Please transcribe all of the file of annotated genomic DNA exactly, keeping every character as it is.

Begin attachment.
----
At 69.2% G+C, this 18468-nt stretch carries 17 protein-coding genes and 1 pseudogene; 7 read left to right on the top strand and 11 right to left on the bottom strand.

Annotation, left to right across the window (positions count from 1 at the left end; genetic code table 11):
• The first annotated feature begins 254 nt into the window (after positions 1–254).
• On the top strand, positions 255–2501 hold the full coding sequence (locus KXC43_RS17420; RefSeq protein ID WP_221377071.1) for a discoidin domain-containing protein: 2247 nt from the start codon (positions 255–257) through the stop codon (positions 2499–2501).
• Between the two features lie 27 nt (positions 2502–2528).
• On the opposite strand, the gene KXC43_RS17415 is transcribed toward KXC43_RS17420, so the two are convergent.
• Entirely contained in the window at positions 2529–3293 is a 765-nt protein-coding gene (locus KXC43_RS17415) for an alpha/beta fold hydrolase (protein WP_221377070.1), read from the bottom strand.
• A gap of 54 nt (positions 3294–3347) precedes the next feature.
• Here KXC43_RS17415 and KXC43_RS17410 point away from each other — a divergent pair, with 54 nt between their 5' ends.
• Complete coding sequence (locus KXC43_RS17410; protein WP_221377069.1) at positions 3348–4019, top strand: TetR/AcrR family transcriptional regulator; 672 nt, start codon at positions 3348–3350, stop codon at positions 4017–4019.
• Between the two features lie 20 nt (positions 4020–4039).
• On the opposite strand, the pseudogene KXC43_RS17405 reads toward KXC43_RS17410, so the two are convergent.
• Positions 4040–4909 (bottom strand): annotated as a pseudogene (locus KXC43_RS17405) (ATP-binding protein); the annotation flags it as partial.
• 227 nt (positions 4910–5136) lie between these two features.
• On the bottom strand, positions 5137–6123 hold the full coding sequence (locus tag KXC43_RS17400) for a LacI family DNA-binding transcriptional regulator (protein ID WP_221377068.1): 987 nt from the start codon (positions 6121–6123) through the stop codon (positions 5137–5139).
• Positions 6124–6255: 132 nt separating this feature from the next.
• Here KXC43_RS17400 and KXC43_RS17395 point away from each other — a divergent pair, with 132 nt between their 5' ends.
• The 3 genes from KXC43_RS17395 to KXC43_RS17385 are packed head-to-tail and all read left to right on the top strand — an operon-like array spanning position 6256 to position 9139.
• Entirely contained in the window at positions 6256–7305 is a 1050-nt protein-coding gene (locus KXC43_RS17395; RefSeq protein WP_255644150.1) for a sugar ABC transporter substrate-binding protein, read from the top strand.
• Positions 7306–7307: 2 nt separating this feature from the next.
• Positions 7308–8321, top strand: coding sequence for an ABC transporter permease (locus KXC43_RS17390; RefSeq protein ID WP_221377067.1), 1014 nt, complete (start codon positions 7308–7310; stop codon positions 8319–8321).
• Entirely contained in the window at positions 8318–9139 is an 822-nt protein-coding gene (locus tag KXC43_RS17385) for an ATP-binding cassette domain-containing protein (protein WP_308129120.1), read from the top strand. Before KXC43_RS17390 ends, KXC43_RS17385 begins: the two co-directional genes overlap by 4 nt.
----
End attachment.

At 69.2% G+C, this 18468-nt stretch carries 17 protein-coding genes and 1 pseudogene; 7 read left to right on the top strand and 11 right to left on the bottom strand.

Annotation, left to right across the window (positions count from 1 at the left end; genetic code table 11):
• The first annotated feature begins 254 nt into the window (after positions 1–254).
• On the top strand, positions 255–2501 hold the full coding sequence (locus KXC43_RS17420; RefSeq protein ID WP_221377071.1) for a discoidin domain-containing protein: 2247 nt from the start codon (positions 255–257) through the stop codon (positions 2499–2501).
• Between the two features lie 27 nt (positions 2502–2528).
• On the opposite strand, the gene KXC43_RS17415 is transcribed toward KXC43_RS17420, so the two are convergent.
• Entirely contained in the window at positions 2529–3293 is a 765-nt protein-coding gene (locus KXC43_RS17415) for an alpha/beta fold hydrolase (protein WP_221377070.1), read from the bottom strand.
• A gap of 54 nt (positions 3294–3347) precedes the next feature.
• Here KXC43_RS17415 and KXC43_RS17410 point away from each other — a divergent pair, with 54 nt between their 5' ends.
• Complete coding sequence (locus KXC43_RS17410; protein WP_221377069.1) at positions 3348–4019, top strand: TetR/AcrR family transcriptional regulator; 672 nt, start codon at positions 3348–3350, stop codon at positions 4017–4019.
• Between the two features lie 20 nt (positions 4020–4039).
• On the opposite strand, the pseudogene KXC43_RS17405 reads toward KXC43_RS17410, so the two are convergent.
• Positions 4040–4909 (bottom strand): annotated as a pseudogene (locus KXC43_RS17405) (ATP-binding protein); the annotation flags it as partial.
• 227 nt (positions 4910–5136) lie between these two features.
• On the bottom strand, positions 5137–6123 hold the full coding sequence (locus tag KXC43_RS17400) for a LacI family DNA-binding transcriptional regulator (protein ID WP_221377068.1): 987 nt from the start codon (positions 6121–6123) through the stop codon (positions 5137–5139).
• Positions 6124–6255: 132 nt separating this feature from the next.
• Here KXC43_RS17400 and KXC43_RS17395 point away from each other — a divergent pair, with 132 nt between their 5' ends.
• The 3 genes from KXC43_RS17395 to KXC43_RS17385 are packed head-to-tail and all read left to right on the top strand — an operon-like array spanning position 6256 to position 9139.
• Entirely contained in the window at positions 6256–7305 is a 1050-nt protein-coding gene (locus KXC43_RS17395; RefSeq protein WP_255644150.1) for a sugar ABC transporter substrate-binding protein, read from the top strand.
• Positions 7306–7307: 2 nt separating this feature from the next.
• Positions 7308–8321, top strand: coding sequence for an ABC transporter permease (locus KXC43_RS17390; RefSeq protein ID WP_221377067.1), 1014 nt, complete (start codon positions 7308–7310; stop codon positions 8319–8321).
• Entirely contained in the window at positions 8318–9139 is an 822-nt protein-coding gene (locus tag KXC43_RS17385) for an ATP-binding cassette domain-containing protein (protein WP_308129120.1), read from the top strand. Before KXC43_RS17390 ends, KXC43_RS17385 begins: the two co-directional genes overlap by 4 nt.